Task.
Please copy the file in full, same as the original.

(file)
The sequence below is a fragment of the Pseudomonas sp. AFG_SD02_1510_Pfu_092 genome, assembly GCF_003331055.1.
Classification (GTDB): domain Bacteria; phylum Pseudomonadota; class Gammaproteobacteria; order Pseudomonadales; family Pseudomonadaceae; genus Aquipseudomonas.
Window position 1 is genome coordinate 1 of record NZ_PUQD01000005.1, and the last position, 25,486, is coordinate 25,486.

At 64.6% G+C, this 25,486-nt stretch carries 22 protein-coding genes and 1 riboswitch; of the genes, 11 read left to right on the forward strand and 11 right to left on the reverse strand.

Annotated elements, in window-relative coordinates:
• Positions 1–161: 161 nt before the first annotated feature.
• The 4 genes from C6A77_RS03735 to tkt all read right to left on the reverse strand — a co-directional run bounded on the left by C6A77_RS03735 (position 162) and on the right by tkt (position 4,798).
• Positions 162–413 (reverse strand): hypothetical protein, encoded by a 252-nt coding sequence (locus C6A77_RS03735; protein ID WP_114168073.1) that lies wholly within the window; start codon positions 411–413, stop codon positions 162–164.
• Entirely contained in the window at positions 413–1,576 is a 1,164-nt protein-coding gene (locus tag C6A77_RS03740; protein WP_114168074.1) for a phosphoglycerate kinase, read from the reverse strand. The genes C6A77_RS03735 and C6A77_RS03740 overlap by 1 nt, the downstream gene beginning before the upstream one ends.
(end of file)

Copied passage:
The sequence below is a fragment of the Pseudomonas sp. AFG_SD02_1510_Pfu_092 genome, assembly GCF_003331055.1.
Classification (GTDB): domain Bacteria; phylum Pseudomonadota; class Gammaproteobacteria; order Pseudomonadales; family Pseudomonadaceae; genus Aquipseudomonas.
Window position 1 is genome coordinate 1 of record NZ_PUQD01000005.1, and the last position, 25,486, is coordinate 25,486.

At 64.6% G+C, this 25,486-nt stretch carries 22 protein-coding genes and 1 riboswitch; of the genes, 11 read left to right on the forward strand and 11 right to left on the reverse strand.

Annotated elements, in window-relative coordinates:
• Positions 1–161: 161 nt before the first annotated feature.
• The 4 genes from C6A77_RS03735 to tkt all read right to left on the reverse strand — a co-directional run bounded on the left by C6A77_RS03735 (position 162) and on the right by tkt (position 4,798).
• Positions 162–413 (reverse strand): hypothetical protein, encoded by a 252-nt coding sequence (locus C6A77_RS03735; protein ID WP_114168073.1) that lies wholly within the window; start codon positions 411–413, stop codon positions 162–164.
• Entirely contained in the window at positions 413–1,576 is a 1,164-nt protein-coding gene (locus tag C6A77_RS03740; protein WP_114168074.1) for a phosphoglycerate kinase, read from the reverse strand. The genes C6A77_RS03735 and C6A77_RS03740 overlap by 1 nt, the downstream gene beginning before the upstream one ends.